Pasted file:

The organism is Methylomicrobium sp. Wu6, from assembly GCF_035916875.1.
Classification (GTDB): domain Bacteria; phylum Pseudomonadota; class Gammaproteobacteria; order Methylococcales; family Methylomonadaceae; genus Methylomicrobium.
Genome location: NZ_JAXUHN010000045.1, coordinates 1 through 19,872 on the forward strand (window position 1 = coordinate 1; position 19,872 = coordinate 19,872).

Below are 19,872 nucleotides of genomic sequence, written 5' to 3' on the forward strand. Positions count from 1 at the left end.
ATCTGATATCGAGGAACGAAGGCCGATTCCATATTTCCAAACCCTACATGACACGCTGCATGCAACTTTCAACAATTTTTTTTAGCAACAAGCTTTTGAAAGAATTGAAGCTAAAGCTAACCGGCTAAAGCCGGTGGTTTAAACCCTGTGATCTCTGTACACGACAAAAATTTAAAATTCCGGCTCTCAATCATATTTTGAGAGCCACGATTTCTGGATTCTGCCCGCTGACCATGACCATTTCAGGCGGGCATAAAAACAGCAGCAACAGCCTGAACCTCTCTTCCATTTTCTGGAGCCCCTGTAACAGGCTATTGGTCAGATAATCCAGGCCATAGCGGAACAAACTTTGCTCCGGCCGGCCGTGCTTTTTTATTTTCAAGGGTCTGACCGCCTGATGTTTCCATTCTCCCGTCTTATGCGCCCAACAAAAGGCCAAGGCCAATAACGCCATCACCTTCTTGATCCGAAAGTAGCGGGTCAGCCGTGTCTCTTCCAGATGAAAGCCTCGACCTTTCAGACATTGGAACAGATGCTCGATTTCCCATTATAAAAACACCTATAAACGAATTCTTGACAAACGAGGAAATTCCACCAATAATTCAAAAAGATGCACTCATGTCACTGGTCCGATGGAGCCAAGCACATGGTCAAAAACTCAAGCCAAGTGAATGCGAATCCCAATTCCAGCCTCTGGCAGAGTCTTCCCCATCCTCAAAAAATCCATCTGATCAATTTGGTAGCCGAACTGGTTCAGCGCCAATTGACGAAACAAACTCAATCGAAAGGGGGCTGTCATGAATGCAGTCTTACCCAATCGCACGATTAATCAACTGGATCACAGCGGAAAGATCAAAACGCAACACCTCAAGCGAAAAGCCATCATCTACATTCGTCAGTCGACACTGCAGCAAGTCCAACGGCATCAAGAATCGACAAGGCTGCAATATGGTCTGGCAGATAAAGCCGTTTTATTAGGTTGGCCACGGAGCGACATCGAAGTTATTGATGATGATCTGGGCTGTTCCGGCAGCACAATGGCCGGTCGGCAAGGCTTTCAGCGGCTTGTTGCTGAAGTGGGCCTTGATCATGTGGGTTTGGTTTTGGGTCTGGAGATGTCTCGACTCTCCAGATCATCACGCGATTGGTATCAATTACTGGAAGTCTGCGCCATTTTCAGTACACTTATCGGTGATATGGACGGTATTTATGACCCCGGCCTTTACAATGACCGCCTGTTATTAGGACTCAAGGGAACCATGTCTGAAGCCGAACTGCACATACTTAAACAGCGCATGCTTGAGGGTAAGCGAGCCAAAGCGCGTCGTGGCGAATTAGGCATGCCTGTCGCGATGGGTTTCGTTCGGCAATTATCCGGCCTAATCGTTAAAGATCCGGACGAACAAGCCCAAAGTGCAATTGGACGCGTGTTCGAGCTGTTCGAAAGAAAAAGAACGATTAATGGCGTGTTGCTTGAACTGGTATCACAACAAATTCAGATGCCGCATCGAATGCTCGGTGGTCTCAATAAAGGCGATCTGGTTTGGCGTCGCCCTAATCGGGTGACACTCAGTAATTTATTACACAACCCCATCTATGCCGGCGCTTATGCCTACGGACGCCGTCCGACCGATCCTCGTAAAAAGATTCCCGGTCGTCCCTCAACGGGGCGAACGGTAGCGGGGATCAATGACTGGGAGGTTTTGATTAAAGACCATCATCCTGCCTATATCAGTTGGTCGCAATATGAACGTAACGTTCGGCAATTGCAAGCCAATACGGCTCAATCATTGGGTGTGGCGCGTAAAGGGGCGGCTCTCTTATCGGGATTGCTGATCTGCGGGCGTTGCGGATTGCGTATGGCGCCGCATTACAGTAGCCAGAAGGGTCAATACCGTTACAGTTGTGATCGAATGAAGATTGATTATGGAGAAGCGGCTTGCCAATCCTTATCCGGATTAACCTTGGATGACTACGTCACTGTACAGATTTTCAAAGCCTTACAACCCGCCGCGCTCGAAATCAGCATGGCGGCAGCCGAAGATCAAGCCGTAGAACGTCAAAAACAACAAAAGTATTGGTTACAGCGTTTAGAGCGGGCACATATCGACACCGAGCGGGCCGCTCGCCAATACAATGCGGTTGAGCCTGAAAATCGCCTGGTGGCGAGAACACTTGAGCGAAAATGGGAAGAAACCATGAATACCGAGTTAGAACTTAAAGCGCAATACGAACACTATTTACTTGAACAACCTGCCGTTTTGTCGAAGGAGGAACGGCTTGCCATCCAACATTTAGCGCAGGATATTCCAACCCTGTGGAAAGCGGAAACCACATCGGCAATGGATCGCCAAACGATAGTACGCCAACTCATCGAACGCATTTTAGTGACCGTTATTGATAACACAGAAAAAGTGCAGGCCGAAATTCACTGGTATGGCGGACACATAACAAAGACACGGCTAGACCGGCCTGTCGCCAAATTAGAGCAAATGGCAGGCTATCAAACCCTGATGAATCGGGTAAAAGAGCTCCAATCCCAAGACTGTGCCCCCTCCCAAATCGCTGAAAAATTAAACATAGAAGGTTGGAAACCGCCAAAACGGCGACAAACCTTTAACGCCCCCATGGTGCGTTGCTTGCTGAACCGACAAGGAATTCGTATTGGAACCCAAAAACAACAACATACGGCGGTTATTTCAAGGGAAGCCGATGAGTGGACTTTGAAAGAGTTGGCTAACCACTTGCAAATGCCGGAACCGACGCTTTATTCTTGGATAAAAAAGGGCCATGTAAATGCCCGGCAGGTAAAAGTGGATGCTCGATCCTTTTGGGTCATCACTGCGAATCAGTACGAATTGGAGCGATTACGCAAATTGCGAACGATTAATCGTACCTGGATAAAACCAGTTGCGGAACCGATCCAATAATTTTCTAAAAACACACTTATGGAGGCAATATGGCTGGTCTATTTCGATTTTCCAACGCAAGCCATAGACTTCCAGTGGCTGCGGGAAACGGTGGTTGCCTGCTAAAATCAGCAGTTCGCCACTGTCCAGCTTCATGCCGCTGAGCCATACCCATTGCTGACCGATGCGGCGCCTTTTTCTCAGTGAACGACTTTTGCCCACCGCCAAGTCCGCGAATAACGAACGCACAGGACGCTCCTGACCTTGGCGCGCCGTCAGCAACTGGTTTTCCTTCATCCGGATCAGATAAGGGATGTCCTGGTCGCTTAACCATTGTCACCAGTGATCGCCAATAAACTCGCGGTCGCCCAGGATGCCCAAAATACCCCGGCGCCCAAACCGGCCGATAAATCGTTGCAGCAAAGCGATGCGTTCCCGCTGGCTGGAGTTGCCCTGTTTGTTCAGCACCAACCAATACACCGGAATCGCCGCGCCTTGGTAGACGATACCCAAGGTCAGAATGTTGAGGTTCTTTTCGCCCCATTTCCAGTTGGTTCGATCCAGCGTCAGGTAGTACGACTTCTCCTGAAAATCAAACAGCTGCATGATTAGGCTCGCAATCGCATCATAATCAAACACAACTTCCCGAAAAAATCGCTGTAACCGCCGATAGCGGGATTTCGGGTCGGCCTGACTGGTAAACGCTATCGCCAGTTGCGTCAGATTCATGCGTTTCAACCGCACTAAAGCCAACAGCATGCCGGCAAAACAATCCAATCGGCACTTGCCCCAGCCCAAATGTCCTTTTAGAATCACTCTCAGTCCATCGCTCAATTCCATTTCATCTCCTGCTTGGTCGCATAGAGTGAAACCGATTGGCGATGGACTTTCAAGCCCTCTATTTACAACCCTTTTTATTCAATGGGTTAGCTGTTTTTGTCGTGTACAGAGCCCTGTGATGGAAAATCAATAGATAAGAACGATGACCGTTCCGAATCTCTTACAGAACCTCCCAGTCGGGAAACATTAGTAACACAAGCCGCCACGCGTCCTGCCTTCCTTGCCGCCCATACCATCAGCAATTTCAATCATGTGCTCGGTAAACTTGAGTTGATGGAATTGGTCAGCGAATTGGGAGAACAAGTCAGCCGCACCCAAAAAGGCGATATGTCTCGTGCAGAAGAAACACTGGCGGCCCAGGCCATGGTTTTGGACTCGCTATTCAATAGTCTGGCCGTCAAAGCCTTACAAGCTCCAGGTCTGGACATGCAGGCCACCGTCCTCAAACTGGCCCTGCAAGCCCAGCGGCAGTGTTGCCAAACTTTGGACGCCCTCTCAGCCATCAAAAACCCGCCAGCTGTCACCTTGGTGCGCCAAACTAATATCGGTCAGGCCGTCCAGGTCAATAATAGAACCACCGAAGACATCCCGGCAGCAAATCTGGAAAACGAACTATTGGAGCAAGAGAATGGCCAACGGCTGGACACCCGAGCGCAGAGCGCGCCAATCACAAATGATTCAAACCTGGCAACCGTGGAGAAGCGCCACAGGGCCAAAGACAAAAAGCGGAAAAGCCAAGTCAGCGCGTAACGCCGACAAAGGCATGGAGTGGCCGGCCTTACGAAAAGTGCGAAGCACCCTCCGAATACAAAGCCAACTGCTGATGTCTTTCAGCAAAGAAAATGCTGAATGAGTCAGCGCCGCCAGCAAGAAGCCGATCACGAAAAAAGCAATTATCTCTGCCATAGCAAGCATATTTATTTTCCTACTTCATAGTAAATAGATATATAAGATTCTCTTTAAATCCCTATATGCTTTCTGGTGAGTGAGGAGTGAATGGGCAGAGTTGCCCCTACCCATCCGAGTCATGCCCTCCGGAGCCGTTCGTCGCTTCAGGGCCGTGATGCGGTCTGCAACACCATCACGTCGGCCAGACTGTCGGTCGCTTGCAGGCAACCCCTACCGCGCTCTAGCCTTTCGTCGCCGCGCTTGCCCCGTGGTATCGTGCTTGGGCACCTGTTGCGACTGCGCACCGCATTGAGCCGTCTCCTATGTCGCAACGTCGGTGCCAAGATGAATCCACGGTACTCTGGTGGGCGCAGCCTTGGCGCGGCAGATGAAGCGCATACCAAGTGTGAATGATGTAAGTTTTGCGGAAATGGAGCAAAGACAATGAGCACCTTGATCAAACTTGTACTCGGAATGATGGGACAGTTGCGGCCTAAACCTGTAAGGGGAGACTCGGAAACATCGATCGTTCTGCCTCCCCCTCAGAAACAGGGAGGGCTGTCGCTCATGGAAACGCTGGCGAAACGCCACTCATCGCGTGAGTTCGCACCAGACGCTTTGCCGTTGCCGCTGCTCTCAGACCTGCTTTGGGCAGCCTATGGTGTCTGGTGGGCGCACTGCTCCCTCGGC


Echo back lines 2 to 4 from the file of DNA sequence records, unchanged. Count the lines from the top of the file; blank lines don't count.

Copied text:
Classification (GTDB): domain Bacteria; phylum Pseudomonadota; class Gammaproteobacteria; order Methylococcales; family Methylomonadaceae; genus Methylomicrobium.
Genome location: NZ_JAXUHN010000045.1, coordinates 1 through 19,872 on the forward strand (window position 1 = coordinate 1; position 19,872 = coordinate 19,872).

Below are 19,872 nucleotides of genomic sequence, written 5' to 3' on the forward strand. Positions count from 1 at the left end.